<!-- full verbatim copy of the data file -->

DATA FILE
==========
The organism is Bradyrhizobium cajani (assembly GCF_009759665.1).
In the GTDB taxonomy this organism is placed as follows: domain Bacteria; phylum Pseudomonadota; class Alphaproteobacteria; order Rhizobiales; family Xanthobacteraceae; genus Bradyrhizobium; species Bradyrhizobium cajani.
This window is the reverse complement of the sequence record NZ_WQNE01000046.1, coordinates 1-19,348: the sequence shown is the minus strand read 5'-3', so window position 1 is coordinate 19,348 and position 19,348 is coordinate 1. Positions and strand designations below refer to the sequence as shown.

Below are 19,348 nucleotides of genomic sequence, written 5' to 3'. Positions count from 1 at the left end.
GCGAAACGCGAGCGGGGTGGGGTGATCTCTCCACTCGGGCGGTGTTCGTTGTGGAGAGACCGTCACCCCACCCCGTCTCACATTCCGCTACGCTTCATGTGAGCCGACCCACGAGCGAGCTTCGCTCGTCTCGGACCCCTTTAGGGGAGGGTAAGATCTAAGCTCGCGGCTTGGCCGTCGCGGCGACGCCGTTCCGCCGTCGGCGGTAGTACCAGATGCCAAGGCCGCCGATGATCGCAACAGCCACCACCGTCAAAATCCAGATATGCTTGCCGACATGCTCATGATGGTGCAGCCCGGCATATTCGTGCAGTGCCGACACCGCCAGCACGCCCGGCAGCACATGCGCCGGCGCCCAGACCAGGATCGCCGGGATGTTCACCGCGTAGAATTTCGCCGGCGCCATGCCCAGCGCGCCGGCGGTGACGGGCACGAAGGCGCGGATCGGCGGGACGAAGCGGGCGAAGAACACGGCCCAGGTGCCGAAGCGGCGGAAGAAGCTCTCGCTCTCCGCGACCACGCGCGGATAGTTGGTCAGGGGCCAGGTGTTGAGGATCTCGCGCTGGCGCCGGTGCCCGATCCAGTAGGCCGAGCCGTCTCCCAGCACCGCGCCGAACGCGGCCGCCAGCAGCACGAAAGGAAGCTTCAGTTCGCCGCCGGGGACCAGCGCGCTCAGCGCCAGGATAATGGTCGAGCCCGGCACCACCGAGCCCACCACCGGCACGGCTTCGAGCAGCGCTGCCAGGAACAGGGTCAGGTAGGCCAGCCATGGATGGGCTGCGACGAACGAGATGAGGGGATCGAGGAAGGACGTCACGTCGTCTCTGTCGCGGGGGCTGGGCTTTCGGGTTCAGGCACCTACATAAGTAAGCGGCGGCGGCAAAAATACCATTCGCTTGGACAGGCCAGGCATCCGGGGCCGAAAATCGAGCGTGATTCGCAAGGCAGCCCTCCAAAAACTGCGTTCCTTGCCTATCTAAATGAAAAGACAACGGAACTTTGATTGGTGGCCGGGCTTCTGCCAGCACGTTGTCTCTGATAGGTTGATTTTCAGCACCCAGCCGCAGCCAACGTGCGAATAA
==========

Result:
The organism is Bradyrhizobium cajani (assembly GCF_009759665.1).
In the GTDB taxonomy this organism is placed as follows: domain Bacteria; phylum Pseudomonadota; class Alphaproteobacteria; order Rhizobiales; family Xanthobacteraceae; genus Bradyrhizobium; species Bradyrhizobium cajani.
This window is the reverse complement of the sequence record NZ_WQNE01000046.1, coordinates 1-19,348: the sequence shown is the minus strand read 5'-3', so window position 1 is coordinate 19,348 and position 19,348 is coordinate 1. Positions and strand designations below refer to the sequence as shown.

Below are 19,348 nucleotides of genomic sequence, written 5' to 3'. Positions count from 1 at the left end.
GCGAAACGCGAGCGGGGTGGGGTGATCTCTCCACTCGGGCGGTGTTCGTTGTGGAGAGACCGTCACCCCACCCCGTCTCACATTCCGCTACGCTTCATGTGAGCCGACCCACGAGCGAGCTTCGCTCGTCTCGGACCCCTTTAGGGGAGGGTAAGATCTAAGCTCGCGGCTTGGCCGTCGCGGCGACGCCGTTCCGCCGTCGGCGGTAGTACCAGATGCCAAGGCCGCCGATGATCGCAACAGCCACCACCGTCAAAATCCAGATATGCTTGCCGACATGCTCATGATGGTGCAGCCCGGCATATTCGTGCAGTGCCGACACCGCCAGCACGCCCGGCAGCACATGCGCCGGCGCCCAGACCAGGATCGCCGGGATGTTCACCGCGTAGAATTTCGCCGGCGCCATGCCCAGCGCGCCGGCGGTGACGGGCACGAAGGCGCGGATCGGCGGGACGAAGCGGGCGAAGAACACGGCCCAGGTGCCGAAGCGGCGGAAGAAGCTCTCGCTCTCCGCGACCACGCGCGGATAGTTGGTCAGGGGCCAGGTGTTGAGGATCTCGCGCTGGCGCCGGTGCCCGATCCAGTAGGCCGAGCCGTCTCCCAGCACCGCGCCGAACGCGGCCGCCAGCAGCACGAAAGGAAGCTTCAGTTCGCCGCCGGGGACCAGCGCGCTCAGCGCCAGGATAATGGTCGAGCCCGGCACCACCGAGCCCACCACCGGCACGGCTTCGAGCAGCGCTGCCAGGAACAGGGTCAGGTAGGCCAGCCATGGATGGGCTGCGACGAACGAGATGAGGGGATCGAGGAAGGACGTCACGTCGTCTCTGTCGCGGGGGCTGGGCTTTCGGGTTCAGGCACCTACATAAGTAAGCGGCGGCGGCAAAAATACCATTCGCTTGGACAGGCCAGGCATCCGGGGCCGAAAATCGAGCGTGATTCGCAAGGCAGCCCTCCAAAAACTGCGTTCCTTGCCTATCTAAATGAAAAGACAACGGAACTTTGATTGGTGGCCGGGCTTCTGCCAGCACGTTGTCTCTGATAGGTTGATTTTCAGCACCCAGCCGCAGCCAACGTGCGAATAA